Forged In Iron: Beating Poverty to Become the Baddest Man on the Planet

BC Pic By Dillon Koon

Everyone gets beaten down, but only the ones that continue to get back up make it to the top. Getting up isn’t always so easy when the beat downs consist of abandonment by your father, living in poverty and crime-ridden streets, resulting in constant physical bullying, and numerous arrests before adulthood. The one who survived the beatings and went on to retaliate professionally was Michael Gerard Tyson, Iron Mike.

“As long as we persevere and endure, we can get anything we want.”

Economic status and class within a culture only hold the weak back. Socioeconomic status play a huge part in whether or not an individual turns their life around for the better, yet there is always an exception. Tyson defied these odds to become one of the greats, giving everyone hope to hold onto in their worst of times.

A legendary fighter such as Mike Tyson can use their upbringing to serve as motivation, regardless of economic status and criminal history in order to rise to fame in the worst of circumstances. When one thinks of criminal records and poverty, the first thing that comes to mind isn’t always the life of a successful human being. While stereotypes can be very wrong, statistics do not lie; those living below the Federal Poverty Line are more than twice as likely to be victims of violent crimes as those above. You would think that with such a high rate of victimization that not much would come from poverty. However, those that do stand out amongst the rest and Mike Tyson is the perfect example. Not only has Tyson been inducted into the International Boxing Hall of Fame but he has also been seen in local plumbing commercials as well as The Hangover. Tyson found his way out of the dark to become one of the greatest heavyweight boxers of all time and entertain fans via other mediums as well.

Economic status and upbringing should be factors that hide true athletic potential, but Mike Tyson is a notable exception to this notion. When Tyson was just two years old his father left, leaving his family of him and two other siblings to be cared for by his mother. During his years in school, Tyson was an extremely small and timid young boy, often the victim of relentless bullying. From fear comes retaliation in some, which is where Tyson began developing his street fighting skills. These skills however came at a cost; Tyson committed several gang-related crimes as a young boy, and racked up over 30 arrests by the time he was 13.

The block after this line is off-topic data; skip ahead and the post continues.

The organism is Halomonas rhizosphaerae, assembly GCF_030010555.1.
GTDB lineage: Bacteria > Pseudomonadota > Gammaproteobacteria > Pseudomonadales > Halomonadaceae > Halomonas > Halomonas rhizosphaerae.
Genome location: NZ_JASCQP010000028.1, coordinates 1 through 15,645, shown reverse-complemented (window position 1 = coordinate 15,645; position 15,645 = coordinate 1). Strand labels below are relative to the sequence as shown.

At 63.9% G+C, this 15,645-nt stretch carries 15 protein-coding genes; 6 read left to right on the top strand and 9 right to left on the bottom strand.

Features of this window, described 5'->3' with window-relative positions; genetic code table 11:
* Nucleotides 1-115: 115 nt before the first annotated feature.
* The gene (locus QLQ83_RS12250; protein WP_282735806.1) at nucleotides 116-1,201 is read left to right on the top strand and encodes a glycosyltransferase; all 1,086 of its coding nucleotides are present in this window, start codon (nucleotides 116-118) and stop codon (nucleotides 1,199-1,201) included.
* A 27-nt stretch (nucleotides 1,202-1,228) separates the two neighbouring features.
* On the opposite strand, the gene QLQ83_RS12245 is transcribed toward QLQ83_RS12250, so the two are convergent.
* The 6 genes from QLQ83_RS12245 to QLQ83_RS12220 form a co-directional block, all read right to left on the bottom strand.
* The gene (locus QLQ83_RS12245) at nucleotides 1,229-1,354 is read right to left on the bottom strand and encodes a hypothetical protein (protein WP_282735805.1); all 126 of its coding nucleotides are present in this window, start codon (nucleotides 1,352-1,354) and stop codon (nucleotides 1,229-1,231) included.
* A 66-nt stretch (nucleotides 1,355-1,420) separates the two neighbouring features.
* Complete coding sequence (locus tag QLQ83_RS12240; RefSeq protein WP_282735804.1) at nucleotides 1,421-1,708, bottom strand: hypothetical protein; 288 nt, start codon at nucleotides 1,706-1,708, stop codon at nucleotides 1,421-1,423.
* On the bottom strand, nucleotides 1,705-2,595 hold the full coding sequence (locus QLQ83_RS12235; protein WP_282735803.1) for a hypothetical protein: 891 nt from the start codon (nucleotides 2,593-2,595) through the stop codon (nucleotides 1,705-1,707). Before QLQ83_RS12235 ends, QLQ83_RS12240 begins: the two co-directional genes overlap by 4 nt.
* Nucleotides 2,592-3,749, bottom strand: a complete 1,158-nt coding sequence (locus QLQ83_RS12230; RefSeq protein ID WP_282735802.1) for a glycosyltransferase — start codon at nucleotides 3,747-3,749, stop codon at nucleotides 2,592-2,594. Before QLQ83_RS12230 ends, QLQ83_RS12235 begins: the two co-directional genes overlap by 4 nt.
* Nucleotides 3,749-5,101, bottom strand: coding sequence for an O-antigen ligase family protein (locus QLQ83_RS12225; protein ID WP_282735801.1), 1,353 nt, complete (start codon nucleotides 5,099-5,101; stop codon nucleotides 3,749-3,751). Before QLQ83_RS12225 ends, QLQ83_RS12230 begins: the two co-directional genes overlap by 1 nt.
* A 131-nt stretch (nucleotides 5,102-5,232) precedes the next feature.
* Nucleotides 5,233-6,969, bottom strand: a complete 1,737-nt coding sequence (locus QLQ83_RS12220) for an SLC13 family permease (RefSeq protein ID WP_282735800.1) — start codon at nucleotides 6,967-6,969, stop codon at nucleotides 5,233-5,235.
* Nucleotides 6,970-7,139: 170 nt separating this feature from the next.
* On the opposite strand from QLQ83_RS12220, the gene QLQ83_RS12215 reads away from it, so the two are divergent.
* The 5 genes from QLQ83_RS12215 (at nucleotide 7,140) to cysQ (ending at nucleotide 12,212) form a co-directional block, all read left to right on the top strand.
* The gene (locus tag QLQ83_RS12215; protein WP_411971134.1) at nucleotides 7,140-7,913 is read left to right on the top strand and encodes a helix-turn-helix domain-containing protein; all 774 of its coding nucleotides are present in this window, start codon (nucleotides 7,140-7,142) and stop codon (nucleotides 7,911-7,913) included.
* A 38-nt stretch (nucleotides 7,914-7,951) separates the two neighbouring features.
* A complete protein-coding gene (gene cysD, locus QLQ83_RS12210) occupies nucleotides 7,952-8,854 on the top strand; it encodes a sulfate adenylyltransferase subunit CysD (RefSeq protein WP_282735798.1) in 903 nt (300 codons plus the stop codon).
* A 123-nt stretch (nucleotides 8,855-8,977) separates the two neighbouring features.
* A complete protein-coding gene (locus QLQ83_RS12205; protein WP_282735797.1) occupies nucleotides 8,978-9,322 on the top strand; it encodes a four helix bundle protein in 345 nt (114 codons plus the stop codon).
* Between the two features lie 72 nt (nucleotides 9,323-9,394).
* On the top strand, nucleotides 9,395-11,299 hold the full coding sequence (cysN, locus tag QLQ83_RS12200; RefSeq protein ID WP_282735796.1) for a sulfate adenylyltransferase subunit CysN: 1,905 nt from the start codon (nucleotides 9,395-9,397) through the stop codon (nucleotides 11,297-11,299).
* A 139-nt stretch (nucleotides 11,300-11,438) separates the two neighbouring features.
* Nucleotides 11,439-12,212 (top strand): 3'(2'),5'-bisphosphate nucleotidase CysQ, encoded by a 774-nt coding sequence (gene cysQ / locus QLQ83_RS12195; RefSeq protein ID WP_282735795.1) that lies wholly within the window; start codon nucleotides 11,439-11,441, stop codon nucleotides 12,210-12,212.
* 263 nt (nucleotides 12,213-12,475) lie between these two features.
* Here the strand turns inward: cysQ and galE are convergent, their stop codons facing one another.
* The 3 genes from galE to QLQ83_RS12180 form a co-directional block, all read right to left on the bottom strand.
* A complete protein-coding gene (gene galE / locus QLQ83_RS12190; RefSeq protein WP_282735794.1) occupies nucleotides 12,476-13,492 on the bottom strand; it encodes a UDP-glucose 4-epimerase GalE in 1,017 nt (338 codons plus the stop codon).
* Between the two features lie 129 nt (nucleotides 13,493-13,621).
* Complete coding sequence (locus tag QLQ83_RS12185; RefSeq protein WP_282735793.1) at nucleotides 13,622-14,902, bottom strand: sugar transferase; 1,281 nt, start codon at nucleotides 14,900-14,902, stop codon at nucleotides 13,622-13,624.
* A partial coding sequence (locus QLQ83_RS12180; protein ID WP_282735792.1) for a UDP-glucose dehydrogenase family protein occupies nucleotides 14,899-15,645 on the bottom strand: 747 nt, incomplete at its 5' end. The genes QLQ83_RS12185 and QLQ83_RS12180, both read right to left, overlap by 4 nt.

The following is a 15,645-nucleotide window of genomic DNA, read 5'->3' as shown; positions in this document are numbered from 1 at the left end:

Not only do economic limitations play a big role in lifetime success for most, but the lack of education that is associated with poverty-level incomes is hugely important too. “They normally get taken advantage of by really shrewd businesses in that particular field. There’s no federal regulation for that to protect human beings. You’re inexperienced, and you don’t know anything about handling money in that fashion, and you put the trust in people who say they’re your friend, or they say they’re your loved one, and it doesn’t work out the way that they planned for it to work out.”, Tyson said in reference to problems with upcoming boxers. If someone does not know how to read or write (either well or at all), then they will not be able to understand contractual stipulations and other business-related matters. This means, that even if the talent is there and things are beginning to look up from a miserable upbringing, athletes can be completely screwed over by those who they thought they could trust.

While many poverty-stricken individuals get lost in the world of corrupt “friends” when trying to make it out of the life they’ve endured for however long, some such as Tyson manage to overcome the odds. Having been in a reform school for a number of years, Tyson eventually met and was coached by amateur boxing champion, Bob Stewart. Stewart was a true friend, one who saw a raw talent born from ashes of poverty, and taught him everything he could to make the most of Tyson’s abilities. “One of my friends once saw another guy’s (criminal) record and said, ‘Look, this guy is a born troublemaker, just a loser.’ I had to tell him, ‘No, that’s my record—and it doesn’t include my juvenile history,” Tyson said on his trials and tribulations while rising to boxing fame.

Once Tyson had learned everything Stewart felt he had to offer, Constantine “Cus” D’Amato came into Tyson’s life. This relationship evolved beyond a basic trainer-boxer relationship, eventually into something of a father-son relationship, since Tyson had spent his entire life without a father figure. This relationship is what pulled Tyson from his dark past and into the ring more consistently over the coming years. In 1985, Tyson made his professional debut at just 18 years old, and won in the first round. This was the first of many victories, but only the beginning of many losses, both in the ring and outside in his personal life, but Iron Mike has overcome nearly everything life has thrown his way.

Poverty-stricken children who are at the bottom of the economic class in our society see things that nobody should see, hear things that nobody should hear, and often have to do things that nobody should have to do in order to survive the hand life has given them. Mike Tyson was one of those children, having grown up under some of the worst possible circumstances. Thus, class most certainly plays a large part in how successful one may be in life, but when the pieces fall into place, the fists start to fly and circumstances exit the ring.




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